4 Things You Might Not Know About Field Service Data Collection
- 1 in 10 field service managers still collect data via paperwork alone.
- Nearly 30 percent of managers believe that their organization is ineffective or extremely ineffective at using the data they collect to make decisions
- 1 in 5 believe they get the information they need from field service data to help on their job
- Over 80 percent don’t capture unstructured data (customer feedback from Facebook, Twitter, etc.) to use in decision making
Over the last decade, field service organizations have been overwhelmed by the relentless flow of information coming in from multiple sources, in various formats and through an array of tools so it’s no surprise they don’t know what to do with this information. In a typical day field service data will be coming in from GPS and vehicle-tracking systems, telematics, fleet management and workforce management. In addition to processing this abundance of information, field service organizations must contend with the potential integration of tool and inventory databases; or integration with CRM applications so they can service customers; ensure that workers arrive on-site at a convenient time for the customer; ensure that service level agreements are met and generate accurate billing.
Merging and organizing this data can be so difficult that it often it ends up sitting unused in applications and databases. In a recent survey of field service managers published in the new report, Transforming Service Delivery: An Insight Report, nearly 30% of respondents believed that their organization is ineffective or extremely ineffective at using the data they collect to make decisions; and just one in five believes they get the information they need from field service data to successfully do their job.
But many are beginning to appreciate data’s “intelligence” and tapping into it to make more informed business decisions. In the Insight Report, respondents said the main concern with using field data was the reliability of the information. They reported that the biggest challenge they faced was how they could take what they think is reliable data and then extract value from it to better hone day-to-day operations and make long-term strategic decisions.
Turning data into information
Recommended for YouWebcast: The Art of Growth Hacking: Gaining Early Traction by Doing Things that Don't Scale
What field service managers are learning is that the ability to make sense of data can make the difference between a business that is good and one that stands out. In Trimble’s survey, over a quarter of the managers said their organization is ineffective or extremely ineffective at sharing data with the correct stakeholder, but when a company learns how to apply the data, identify patterns, and compile metrics and statistics to determine which assets and employees are the most productive, it can use those insights for predictive analysis and better business decisions.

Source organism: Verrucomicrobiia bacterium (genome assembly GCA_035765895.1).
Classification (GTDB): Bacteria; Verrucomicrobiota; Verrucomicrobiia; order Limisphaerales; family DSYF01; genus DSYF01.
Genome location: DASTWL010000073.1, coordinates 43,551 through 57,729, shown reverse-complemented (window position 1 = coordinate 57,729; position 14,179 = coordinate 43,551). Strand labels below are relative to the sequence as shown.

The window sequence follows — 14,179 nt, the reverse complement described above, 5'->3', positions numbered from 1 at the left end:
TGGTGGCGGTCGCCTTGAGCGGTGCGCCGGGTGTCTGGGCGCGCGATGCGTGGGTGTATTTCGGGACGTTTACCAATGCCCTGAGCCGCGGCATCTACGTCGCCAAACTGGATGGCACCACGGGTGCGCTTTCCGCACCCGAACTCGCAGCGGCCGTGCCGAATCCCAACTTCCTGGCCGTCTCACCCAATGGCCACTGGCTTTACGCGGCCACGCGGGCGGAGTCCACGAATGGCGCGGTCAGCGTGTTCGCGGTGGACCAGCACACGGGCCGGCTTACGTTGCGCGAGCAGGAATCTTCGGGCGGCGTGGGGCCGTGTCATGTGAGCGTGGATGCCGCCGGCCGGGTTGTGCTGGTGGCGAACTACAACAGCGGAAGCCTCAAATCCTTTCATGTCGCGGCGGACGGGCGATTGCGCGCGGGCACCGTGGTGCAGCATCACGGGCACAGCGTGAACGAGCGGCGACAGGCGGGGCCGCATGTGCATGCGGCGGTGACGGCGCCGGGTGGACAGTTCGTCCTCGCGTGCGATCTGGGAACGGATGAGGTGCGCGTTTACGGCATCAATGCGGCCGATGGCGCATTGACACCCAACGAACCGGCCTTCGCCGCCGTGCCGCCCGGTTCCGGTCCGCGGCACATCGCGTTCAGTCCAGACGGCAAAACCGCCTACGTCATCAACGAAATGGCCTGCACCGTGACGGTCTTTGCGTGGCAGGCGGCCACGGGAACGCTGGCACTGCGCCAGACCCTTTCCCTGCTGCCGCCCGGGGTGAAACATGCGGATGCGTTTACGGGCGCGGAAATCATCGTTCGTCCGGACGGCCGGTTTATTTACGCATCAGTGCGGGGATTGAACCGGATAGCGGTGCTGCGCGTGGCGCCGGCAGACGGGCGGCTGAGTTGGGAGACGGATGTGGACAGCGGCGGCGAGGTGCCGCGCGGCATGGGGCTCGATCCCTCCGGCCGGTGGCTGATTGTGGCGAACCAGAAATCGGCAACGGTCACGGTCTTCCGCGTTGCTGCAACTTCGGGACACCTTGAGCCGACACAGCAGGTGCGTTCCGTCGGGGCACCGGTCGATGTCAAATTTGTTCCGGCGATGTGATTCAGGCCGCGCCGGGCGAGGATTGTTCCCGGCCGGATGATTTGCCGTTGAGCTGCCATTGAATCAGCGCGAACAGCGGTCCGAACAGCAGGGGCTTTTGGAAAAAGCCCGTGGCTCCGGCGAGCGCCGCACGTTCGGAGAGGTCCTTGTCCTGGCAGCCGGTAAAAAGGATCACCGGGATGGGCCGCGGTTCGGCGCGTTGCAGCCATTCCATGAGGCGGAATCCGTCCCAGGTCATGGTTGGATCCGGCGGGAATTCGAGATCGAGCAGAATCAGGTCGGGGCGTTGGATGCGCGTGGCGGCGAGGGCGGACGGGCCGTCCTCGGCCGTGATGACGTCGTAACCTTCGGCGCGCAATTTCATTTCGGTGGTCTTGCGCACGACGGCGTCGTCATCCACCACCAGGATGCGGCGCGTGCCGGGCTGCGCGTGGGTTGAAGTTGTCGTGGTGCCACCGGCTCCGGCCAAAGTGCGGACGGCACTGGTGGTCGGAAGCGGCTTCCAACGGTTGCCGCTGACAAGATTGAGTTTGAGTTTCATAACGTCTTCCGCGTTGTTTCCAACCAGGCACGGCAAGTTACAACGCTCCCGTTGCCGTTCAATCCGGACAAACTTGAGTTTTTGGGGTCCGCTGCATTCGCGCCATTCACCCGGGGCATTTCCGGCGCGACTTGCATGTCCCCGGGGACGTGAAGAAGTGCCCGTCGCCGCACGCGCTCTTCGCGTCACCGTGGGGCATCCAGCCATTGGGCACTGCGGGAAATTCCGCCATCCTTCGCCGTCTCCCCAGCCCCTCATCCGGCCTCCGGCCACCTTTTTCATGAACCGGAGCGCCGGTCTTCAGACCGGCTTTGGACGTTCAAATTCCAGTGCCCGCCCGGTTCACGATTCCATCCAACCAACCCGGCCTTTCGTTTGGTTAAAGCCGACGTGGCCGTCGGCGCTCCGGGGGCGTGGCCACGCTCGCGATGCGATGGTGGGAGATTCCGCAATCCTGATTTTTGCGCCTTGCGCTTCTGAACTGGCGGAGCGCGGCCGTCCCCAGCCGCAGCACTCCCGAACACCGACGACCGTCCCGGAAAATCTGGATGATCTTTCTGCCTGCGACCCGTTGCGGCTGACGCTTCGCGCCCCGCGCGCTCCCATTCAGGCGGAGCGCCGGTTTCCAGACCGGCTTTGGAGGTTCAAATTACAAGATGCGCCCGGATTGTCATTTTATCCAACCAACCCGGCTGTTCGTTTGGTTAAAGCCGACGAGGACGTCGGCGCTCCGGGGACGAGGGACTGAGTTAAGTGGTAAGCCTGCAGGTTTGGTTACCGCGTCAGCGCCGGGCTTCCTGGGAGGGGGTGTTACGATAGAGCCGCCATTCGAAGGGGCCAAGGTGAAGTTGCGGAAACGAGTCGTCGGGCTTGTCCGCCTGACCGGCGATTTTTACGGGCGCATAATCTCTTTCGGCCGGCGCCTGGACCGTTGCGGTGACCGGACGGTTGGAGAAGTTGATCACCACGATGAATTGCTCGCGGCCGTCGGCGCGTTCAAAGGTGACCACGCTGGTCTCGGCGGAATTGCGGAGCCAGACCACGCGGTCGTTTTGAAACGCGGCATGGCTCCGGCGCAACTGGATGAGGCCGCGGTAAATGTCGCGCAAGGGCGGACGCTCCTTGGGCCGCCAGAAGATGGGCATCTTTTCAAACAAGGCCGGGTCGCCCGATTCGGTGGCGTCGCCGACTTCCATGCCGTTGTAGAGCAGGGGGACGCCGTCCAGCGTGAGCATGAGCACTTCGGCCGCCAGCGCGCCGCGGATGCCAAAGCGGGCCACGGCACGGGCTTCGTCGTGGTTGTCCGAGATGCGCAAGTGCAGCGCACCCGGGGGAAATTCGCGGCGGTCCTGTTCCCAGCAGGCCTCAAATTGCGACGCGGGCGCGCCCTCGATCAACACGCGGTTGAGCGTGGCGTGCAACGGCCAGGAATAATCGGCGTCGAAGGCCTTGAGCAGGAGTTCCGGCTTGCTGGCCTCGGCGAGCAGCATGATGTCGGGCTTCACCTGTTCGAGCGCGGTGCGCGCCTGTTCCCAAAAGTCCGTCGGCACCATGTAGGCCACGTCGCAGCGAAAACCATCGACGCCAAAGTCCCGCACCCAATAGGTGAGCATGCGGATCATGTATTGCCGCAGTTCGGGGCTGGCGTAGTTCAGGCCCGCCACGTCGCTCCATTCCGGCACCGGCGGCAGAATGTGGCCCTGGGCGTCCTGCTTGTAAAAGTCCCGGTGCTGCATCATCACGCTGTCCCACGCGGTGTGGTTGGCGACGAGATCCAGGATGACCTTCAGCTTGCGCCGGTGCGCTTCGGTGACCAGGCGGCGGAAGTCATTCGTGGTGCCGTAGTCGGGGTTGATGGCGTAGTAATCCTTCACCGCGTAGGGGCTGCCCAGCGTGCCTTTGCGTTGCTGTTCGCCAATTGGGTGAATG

Field service and workforce management systems give managers the ability to review a day’s work and measure performance results against specific metrics. By leveraging Performance Management Analytics (PMA) tools, managers can identify the most productive performers, determine which schedules and routes produce the best results, and compare results from one vehicle or worker against the entire workforce.
Performance analysis can also help with job assignments so managers better match the skills of field technicians to specific service calls. This increases the prospect of first-time case resolution. According to Aberdeen, 26% of field visits fail to resolve the problem, requiring follow-up visits, and frustrating customers.
Telematics solutions can capture a wealth of useful information, from mechanical and emissions to driver safety habits, all of which can be collected and organized into easily digestible reports. Analytics reports, for example, can leverage telematics to provide stakeholders with information in easy-to-read, relevant snapshots highlighting operational areas that require immediate attention.
The basis of telematics was originally location, but location is now merely an enabling tool for a plethora of complex business applications. Today analytics let customers see everything from the most profitable jobs to success rates in meeting appointment times.
Immediate and Long-term Benefits
With the use of reliable, analyzed information, knowledge can lead to action. A manager who knows which drivers have poor driving habits is better equipped to coach those drivers; up-to-date information on the health of vehicles leads to better maintenance, which in turn leads to safer vehicles, improved fuel consumption and less wear and tear.
These are some of the immediate benefits, but understanding data also brings long-term benefits, as companies engage in strategic planning based on historical patterns and predictive analysis. For example, a company which focuses on repair could make use of its historical data to know when a specific part on a specific machine is likely to fail. This could lead to preventative maintenance by fixing or changing a part before it fails, helping to deliver excellent customer service, reduced downtime and significant cost savings.
The work becomes less about being reactive and more about being proactive, resulting in precise, well-researched planning.